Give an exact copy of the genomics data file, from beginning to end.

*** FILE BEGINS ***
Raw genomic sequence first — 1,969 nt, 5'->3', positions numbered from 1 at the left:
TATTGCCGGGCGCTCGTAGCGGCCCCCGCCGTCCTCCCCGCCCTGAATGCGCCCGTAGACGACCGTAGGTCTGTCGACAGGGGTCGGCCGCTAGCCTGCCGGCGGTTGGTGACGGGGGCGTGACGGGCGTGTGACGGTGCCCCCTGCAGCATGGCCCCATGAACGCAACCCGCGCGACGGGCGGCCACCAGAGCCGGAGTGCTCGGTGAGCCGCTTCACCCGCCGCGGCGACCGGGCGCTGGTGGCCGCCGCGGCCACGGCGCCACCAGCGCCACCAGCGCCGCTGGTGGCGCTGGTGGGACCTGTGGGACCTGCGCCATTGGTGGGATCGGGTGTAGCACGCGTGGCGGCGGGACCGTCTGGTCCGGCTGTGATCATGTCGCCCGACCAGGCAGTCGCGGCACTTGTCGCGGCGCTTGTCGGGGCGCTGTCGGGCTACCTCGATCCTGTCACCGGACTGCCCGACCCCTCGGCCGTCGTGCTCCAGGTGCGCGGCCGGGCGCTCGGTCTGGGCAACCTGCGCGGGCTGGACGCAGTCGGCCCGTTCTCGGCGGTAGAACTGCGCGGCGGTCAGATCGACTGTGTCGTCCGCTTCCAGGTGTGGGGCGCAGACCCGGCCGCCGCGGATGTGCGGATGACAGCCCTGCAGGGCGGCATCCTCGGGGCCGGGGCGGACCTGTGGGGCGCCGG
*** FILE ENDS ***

Raw genomic sequence first — 1,969 nt, 5'->3', positions numbered from 1 at the left:
TATTGCCGGGCGCTCGTAGCGGCCCCCGCCGTCCTCCCCGCCCTGAATGCGCCCGTAGACGACCGTAGGTCTGTCGACAGGGGTCGGCCGCTAGCCTGCCGGCGGTTGGTGACGGGGGCGTGACGGGCGTGTGACGGTGCCCCCTGCAGCATGGCCCCATGAACGCAACCCGCGCGACGGGCGGCCACCAGAGCCGGAGTGCTCGGTGAGCCGCTTCACCCGCCGCGGCGACCGGGCGCTGGTGGCCGCCGCGGCCACGGCGCCACCAGCGCCACCAGCGCCGCTGGTGGCGCTGGTGGGACCTGTGGGACCTGCGCCATTGGTGGGATCGGGTGTAGCACGCGTGGCGGCGGGACCGTCTGGTCCGGCTGTGATCATGTCGCCCGACCAGGCAGTCGCGGCACTTGTCGCGGCGCTTGTCGGGGCGCTGTCGGGCTACCTCGATCCTGTCACCGGACTGCCCGACCCCTCGGCCGTCGTGCTCCAGGTGCGCGGCCGGGCGCTCGGTCTGGGCAACCTGCGCGGGCTGGACGCAGTCGGCCCGTTCTCGGCGGTAGAACTGCGCGGCGGTCAGATCGACTGTGTCGTCCGCTTCCAGGTGTGGGGCGCAGACCCGGCCGCCGCGGATGTGCGGATGACAGCCCTGCAGGGCGGCATCCTCGGGGCCGGGGCGGACCTGTGGGGCGCCGG